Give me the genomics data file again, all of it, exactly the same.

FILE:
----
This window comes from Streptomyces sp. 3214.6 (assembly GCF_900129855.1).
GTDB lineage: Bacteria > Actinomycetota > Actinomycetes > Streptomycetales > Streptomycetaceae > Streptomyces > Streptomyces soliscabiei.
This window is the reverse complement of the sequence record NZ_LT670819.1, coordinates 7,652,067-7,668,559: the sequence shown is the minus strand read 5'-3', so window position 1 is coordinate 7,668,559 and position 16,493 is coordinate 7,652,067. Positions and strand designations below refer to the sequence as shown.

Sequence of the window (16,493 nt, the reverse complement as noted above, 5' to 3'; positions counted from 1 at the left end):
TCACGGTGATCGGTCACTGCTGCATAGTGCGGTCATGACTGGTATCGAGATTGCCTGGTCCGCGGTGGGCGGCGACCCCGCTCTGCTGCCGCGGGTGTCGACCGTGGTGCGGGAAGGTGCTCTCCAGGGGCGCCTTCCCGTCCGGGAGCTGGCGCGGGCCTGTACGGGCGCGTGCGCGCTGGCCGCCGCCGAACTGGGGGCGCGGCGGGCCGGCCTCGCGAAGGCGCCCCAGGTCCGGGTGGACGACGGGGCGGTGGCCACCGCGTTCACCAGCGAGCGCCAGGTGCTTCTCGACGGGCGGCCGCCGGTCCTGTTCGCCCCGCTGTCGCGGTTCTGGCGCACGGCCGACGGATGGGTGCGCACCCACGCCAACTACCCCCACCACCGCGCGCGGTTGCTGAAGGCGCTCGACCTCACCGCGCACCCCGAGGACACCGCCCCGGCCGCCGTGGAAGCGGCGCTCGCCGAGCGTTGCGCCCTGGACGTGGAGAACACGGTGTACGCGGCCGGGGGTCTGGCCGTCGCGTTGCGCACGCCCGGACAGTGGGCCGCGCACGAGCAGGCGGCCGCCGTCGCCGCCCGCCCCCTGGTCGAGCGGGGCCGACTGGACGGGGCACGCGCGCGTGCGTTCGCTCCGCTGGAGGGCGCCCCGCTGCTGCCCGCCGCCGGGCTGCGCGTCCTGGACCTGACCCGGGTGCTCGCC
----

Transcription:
This window comes from Streptomyces sp. 3214.6 (assembly GCF_900129855.1).
GTDB lineage: Bacteria > Actinomycetota > Actinomycetes > Streptomycetales > Streptomycetaceae > Streptomyces > Streptomyces soliscabiei.
This window is the reverse complement of the sequence record NZ_LT670819.1, coordinates 7,652,067-7,668,559: the sequence shown is the minus strand read 5'-3', so window position 1 is coordinate 7,668,559 and position 16,493 is coordinate 7,652,067. Positions and strand designations below refer to the sequence as shown.

Sequence of the window (16,493 nt, the reverse complement as noted above, 5' to 3'; positions counted from 1 at the left end):
TCACGGTGATCGGTCACTGCTGCATAGTGCGGTCATGACTGGTATCGAGATTGCCTGGTCCGCGGTGGGCGGCGACCCCGCTCTGCTGCCGCGGGTGTCGACCGTGGTGCGGGAAGGTGCTCTCCAGGGGCGCCTTCCCGTCCGGGAGCTGGCGCGGGCCTGTACGGGCGCGTGCGCGCTGGCCGCCGCCGAACTGGGGGCGCGGCGGGCCGGCCTCGCGAAGGCGCCCCAGGTCCGGGTGGACGACGGGGCGGTGGCCACCGCGTTCACCAGCGAGCGCCAGGTGCTTCTCGACGGGCGGCCGCCGGTCCTGTTCGCCCCGCTGTCGCGGTTCTGGCGCACGGCCGACGGATGGGTGCGCACCCACGCCAACTACCCCCACCACCGCGCGCGGTTGCTGAAGGCGCTCGACCTCACCGCGCACCCCGAGGACACCGCCCCGGCCGCCGTGGAAGCGGCGCTCGCCGAGCGTTGCGCCCTGGACGTGGAGAACACGGTGTACGCGGCCGGGGGTCTGGCCGTCGCGTTGCGCACGCCCGGACAGTGGGCCGCGCACGAGCAGGCGGCCGCCGTCGCCGCCCGCCCCCTGGTCGAGCGGGGCCGACTGGACGGGGCACGCGCGCGTGCGTTCGCTCCGCTGGAGGGCGCCCCGCTGCTGCCCGCCGCCGGGCTGCGCGTCCTGGACCTGACCCGGGTGCTCGCC